Monitoring Our Ride -> Review Of The Tire-Safeguard TPMS
We’ve finally got our butts on the coast (and yes, we are loving it), but before I reveal all the juicy details I wanted to complete a blog post that’s been on my pending list for a while. Those of you that follow the blog closely will recall that I put a TPMS (Tire Pressure Monitoring System) on my “big 5 wish list” late last year. For those not in the know, TPMS systems monitor how your tires are doing (pressure & temp) real-time on the road and can warn and potentially save you from serious/costly tire mishaps. I don’t consider them a “must have” item, but they sure are neat & provide nice peace of mind. Well, you’ll all be relieved to know we finally got one! In fact it’s been ~2 months since we’ve had it on the rig so that we could thoroughly test it out before writing about it.
After much ado here’s my full review:
Most Of The Major Suppliers Offer “The Basics”
I should start by saying that most of the major TPMS suppliers (TST, Pressure Pro, EEZ, Doran etc.) provide very similar systems and I honestly don’t think you can go wrong with any of them. I was able to see (and hold) just about every model out there during the big RV show at Quartzsite earlier this year and they were all very similar in price in features. Pretty much all of them cost around $450 or so (for 10 sensors) and provide the following:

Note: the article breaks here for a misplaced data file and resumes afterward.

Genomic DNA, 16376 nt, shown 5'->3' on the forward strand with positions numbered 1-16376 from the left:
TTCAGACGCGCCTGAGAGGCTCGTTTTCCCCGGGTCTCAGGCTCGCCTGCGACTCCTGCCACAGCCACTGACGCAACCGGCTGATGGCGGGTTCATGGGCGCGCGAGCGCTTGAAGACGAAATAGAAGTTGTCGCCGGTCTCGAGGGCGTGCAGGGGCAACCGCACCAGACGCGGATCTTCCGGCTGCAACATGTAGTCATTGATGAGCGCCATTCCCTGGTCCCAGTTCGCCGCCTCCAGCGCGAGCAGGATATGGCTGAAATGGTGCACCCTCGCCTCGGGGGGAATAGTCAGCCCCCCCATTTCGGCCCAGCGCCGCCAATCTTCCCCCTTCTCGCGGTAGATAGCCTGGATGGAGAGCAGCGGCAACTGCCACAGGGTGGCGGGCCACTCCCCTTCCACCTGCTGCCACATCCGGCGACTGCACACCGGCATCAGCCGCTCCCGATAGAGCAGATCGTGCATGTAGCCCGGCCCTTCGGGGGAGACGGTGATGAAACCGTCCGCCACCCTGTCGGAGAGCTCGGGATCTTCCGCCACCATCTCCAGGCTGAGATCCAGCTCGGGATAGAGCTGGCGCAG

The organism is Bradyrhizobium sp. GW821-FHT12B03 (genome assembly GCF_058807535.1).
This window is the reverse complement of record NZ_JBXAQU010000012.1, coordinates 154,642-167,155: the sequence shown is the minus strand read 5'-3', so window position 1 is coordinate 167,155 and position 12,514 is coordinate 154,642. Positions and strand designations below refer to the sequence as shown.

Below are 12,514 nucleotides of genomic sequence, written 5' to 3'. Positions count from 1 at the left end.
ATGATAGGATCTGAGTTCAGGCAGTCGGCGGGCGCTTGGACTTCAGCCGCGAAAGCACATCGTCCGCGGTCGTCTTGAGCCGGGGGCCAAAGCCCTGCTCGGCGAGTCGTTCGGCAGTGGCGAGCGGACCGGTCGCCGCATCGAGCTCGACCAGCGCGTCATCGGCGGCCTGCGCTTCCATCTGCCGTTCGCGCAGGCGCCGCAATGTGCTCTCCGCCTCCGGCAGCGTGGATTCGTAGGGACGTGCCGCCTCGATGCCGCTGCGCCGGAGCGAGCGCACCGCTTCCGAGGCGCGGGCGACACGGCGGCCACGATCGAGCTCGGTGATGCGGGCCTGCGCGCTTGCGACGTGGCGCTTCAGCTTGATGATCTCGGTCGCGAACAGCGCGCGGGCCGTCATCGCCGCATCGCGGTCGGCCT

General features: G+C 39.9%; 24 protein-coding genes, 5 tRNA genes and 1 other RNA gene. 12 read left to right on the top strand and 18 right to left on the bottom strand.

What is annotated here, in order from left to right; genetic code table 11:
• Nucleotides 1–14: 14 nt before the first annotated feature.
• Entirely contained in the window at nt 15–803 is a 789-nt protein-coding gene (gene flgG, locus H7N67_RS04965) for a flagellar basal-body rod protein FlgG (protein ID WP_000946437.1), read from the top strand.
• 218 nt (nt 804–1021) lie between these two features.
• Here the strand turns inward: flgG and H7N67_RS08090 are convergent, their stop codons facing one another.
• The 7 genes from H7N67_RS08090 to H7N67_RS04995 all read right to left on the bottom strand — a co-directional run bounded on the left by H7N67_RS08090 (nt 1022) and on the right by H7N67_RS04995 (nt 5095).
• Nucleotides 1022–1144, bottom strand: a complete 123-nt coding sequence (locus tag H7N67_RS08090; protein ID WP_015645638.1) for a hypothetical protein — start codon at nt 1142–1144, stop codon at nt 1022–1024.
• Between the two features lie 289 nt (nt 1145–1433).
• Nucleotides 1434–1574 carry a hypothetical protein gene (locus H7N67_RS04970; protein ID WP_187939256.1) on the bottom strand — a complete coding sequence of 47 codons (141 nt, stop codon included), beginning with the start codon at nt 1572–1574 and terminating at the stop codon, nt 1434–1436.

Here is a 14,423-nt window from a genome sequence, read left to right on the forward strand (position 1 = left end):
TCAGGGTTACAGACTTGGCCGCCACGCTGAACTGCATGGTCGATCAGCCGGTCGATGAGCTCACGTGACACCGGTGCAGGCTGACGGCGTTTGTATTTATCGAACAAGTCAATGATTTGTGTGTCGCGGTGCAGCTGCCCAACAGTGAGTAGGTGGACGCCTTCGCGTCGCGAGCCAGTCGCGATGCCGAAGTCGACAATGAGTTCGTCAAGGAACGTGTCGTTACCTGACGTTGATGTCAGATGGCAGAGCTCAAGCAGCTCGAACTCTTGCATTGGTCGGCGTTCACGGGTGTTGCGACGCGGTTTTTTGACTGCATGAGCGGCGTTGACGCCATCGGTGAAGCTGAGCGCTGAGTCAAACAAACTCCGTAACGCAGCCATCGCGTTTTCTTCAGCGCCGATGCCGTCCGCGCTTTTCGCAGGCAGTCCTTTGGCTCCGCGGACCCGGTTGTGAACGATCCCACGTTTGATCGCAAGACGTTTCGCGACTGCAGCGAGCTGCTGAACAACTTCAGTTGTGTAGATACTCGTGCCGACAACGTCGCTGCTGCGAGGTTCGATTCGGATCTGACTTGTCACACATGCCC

- Temperature & pressure tracking
- Audible & visible warnings for low pressure, slow air leak and high temp/pressure.
- Flow-through or cap sensors with support for 10 sensors or more
- Auto and manual set-up of threshold alarms
- Warranty of at least 2 years
These are the basics. That said there are some differences between suppliers and a few reasons we got the particular model we did….
Positive Features of the Tire-Safeguard:
- Larger Screen -> These guys offered a much larger screen than most of the other suppliers and that’s something I liked. I don’t want to squint to see what the system is doing while driving.
- Much Longer Range -> When we bought this system the salesperson assured us we would not need a repeater for our MH+toad. I talked to all the major suppliers and Tire Safeguard was the only one who could guarantee that for our size. In fact I was down to choosing between TST 507 (also an excellent system) and Tire-Safeguard and this particular feature was the one that knocked me to Tire-Safeguard. I really like this since it’s one less piece of electronics to worry about. The great news is the claims were accurate. The TPMS has had no problem picking up all our sensors and was even able to pick-up our tow car while I was driving ~25 feet behind the motorhome out of a campsite. We’ve been very impressed with the range and it’s probably my #1 “like” feature of this system.
- User-Replaceable Batteries -> The batteries in the sensors for our system are easily changeable by the user. Older TPMS models didn’t offer this option meaning you had to send in the sensors (or buy new ones) when the battery ran out. Pretty much ALL the new TPMS systems offer this now and I consider it a “must have” feature.
- Green Light -> This is a minor thing, but when plugged-in this TPMS monitor puts out a nice little green LED light at the top right when everything is OK (goes red if things are not OK). While I’m driving I really like the convenience of just glancing over and seeing that green light rather than looking at the screen for details. None of the other guys had this nifty little feature.
Details Specific To Our Set-Up